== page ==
- actual functioning as shown on the eval form;
- parental ability to work with child;
- age and maturity; time constraints;
- severity of “condition”; and
- anything else that might affect therapy.
I’m new at orofacial myology. How can I improve?
I’m new at orofacial myology. I know that I must individualize, but am not yet good at it. How can I improve my ability to look at each client with an open mind and be able to plan the program the best way for each one?
You will improve year after year with experience. But don’t think that even the most experienced among us always have the answer for every patient and situation that arises.
So, what I am getting at is that all of us have to evaluate someone from several perspectives:
I thought about some of the people I am seeing now and I think that giving you an overview of their needs might help you feel that you are not alone in having to constantly think through what is best for each one and each situation.
Here are a few examples just from the clients I have now….they help explain some questions about age and what to expect, etc.
1. I have a five year old whose mother is an SLP. We started off far too slowly for my satisfaction, but they are both content to meander along with the program for as long as it takes. I began working on her lisp once she had finally “passed” Prof #1.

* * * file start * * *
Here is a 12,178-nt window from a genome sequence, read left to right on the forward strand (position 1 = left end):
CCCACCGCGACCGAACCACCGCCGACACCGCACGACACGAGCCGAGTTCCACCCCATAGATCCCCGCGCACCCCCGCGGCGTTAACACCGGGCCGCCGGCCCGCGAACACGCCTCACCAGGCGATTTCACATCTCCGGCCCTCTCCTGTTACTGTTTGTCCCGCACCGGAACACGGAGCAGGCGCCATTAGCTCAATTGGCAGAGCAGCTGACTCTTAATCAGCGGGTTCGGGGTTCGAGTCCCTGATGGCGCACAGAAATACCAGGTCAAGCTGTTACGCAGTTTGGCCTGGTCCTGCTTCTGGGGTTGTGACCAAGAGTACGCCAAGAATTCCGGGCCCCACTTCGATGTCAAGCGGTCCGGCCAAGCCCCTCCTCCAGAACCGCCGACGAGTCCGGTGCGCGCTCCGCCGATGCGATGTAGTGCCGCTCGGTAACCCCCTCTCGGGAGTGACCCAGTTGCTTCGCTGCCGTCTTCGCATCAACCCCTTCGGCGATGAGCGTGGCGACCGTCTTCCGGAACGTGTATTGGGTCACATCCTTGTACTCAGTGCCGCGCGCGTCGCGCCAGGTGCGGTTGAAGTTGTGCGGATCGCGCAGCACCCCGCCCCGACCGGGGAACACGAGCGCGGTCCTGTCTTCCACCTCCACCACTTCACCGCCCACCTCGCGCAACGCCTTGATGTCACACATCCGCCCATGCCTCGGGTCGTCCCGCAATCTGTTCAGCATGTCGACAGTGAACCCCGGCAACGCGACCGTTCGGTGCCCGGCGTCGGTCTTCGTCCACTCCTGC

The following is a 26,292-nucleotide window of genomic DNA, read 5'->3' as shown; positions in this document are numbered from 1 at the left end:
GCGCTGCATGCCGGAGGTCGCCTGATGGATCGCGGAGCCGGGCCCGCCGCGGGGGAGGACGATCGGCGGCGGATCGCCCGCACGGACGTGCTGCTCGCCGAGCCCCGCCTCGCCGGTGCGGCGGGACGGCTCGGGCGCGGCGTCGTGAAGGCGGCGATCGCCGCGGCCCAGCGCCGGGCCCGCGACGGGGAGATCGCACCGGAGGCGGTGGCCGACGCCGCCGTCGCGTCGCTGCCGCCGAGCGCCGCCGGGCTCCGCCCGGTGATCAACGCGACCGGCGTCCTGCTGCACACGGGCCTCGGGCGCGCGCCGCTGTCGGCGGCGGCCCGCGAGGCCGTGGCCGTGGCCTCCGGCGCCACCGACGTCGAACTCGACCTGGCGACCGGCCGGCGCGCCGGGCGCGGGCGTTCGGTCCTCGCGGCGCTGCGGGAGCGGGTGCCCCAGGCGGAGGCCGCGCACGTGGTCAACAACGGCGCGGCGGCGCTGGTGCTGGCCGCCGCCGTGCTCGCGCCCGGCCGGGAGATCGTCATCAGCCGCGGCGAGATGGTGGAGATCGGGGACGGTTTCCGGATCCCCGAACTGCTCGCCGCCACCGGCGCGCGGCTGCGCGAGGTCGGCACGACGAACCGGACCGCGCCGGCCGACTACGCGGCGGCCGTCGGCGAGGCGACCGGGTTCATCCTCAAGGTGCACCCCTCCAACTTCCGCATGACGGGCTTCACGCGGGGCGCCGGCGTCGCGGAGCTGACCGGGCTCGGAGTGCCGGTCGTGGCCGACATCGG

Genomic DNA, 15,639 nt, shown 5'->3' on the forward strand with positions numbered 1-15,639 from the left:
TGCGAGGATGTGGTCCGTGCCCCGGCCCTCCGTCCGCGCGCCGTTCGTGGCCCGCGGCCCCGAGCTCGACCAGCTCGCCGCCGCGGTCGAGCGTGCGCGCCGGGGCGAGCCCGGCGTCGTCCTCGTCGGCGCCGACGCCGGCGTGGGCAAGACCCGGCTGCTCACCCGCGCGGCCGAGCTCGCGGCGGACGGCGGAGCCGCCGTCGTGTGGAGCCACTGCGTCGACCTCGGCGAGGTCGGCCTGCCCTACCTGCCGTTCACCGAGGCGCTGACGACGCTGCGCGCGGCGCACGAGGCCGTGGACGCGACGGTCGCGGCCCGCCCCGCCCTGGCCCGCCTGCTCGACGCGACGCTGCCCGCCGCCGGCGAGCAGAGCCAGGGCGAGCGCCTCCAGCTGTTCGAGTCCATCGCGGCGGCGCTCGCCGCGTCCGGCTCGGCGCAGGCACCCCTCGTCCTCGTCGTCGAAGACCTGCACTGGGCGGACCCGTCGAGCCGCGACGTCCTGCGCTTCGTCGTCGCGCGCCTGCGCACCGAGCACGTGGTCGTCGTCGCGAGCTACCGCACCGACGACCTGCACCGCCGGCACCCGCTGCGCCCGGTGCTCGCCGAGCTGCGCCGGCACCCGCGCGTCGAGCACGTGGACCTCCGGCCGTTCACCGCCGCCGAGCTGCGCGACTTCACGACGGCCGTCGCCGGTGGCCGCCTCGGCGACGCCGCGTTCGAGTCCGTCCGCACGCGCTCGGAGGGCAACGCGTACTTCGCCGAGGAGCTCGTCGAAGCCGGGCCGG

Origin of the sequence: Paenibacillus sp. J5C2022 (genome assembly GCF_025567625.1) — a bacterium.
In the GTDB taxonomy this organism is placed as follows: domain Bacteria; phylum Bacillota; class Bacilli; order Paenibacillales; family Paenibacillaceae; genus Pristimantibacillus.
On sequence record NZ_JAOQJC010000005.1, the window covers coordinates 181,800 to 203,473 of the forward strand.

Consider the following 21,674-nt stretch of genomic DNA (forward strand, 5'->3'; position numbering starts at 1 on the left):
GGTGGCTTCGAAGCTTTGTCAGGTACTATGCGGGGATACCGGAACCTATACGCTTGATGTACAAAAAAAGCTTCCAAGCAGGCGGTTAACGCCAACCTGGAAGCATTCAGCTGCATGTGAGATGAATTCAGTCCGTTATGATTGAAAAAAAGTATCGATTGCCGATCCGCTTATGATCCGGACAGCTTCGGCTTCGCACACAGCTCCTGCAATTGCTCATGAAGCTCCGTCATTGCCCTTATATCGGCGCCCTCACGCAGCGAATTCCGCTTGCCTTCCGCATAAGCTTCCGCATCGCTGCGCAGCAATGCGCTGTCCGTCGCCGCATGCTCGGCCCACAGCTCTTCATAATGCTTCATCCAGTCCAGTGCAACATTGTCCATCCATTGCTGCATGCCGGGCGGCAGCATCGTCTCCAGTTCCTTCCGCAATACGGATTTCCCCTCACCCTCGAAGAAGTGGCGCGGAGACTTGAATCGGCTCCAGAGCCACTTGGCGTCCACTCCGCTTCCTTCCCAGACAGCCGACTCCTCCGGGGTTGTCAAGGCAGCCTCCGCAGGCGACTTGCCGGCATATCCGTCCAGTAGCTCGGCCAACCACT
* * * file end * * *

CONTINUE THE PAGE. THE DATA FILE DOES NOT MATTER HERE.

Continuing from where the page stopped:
She is into Phase 2 now, something which I would never have predicted. Even the insurance company has cooperated and will be covering as much as we need. She wiggles and giggles and bounces around, but we keep moving slowly ahead. I use stickers and board games, and lots of praise to encourage her and though it takes a lot of my energy, it is working beyond my wildest dreams.
2. I have a boy, 11 years old, who was tongue tied. We are seeing him post-surgery. He has been diagnosed with ADD. He doesn’t sit still for long. His mother sits with us, of course, and works with him all week. He has progressed very well, albeit just a wee bit slower than he would if he were not ADD. We are focusing strictly on Myo, not speech, with him.
3. I see a girl, 5.5 years old, for myo and lisping. We worked on myo to start and maximized her on Prof Exam #1. It was not perfect, but we decided she had enough of the skills to move on. We were able to move through Phase One and cover it completely. We eased into Phase Two, but she could not handle much of it. That is because of the remaining weaknesses from not having passed Prof Exam #1. Neither she nor her mother did well at scheduling her home practice sessions. So, she is working on her lisp and during each session, time is spent on DND with a “game” and we review and improve myo areas previously covered. We’re also going to “inch along”..adding myo exercises every so often. Again, there is no hurry in this case since she is making steady but very slow progress and there are no financial limitations according to her mother.
4. I see an 8 year old girl who is moving along like an adult. She has conquered a noxious oral habit, and continues to do all that would be expected from an older person. Her mother sits during the therapy session, mainly to ask questions and chat, but the child has been practicing entirely on her own and doing phenomenally…
Even though you are just starting, you still will still help your clients even if you stumble and fall and get up again…just like I have done!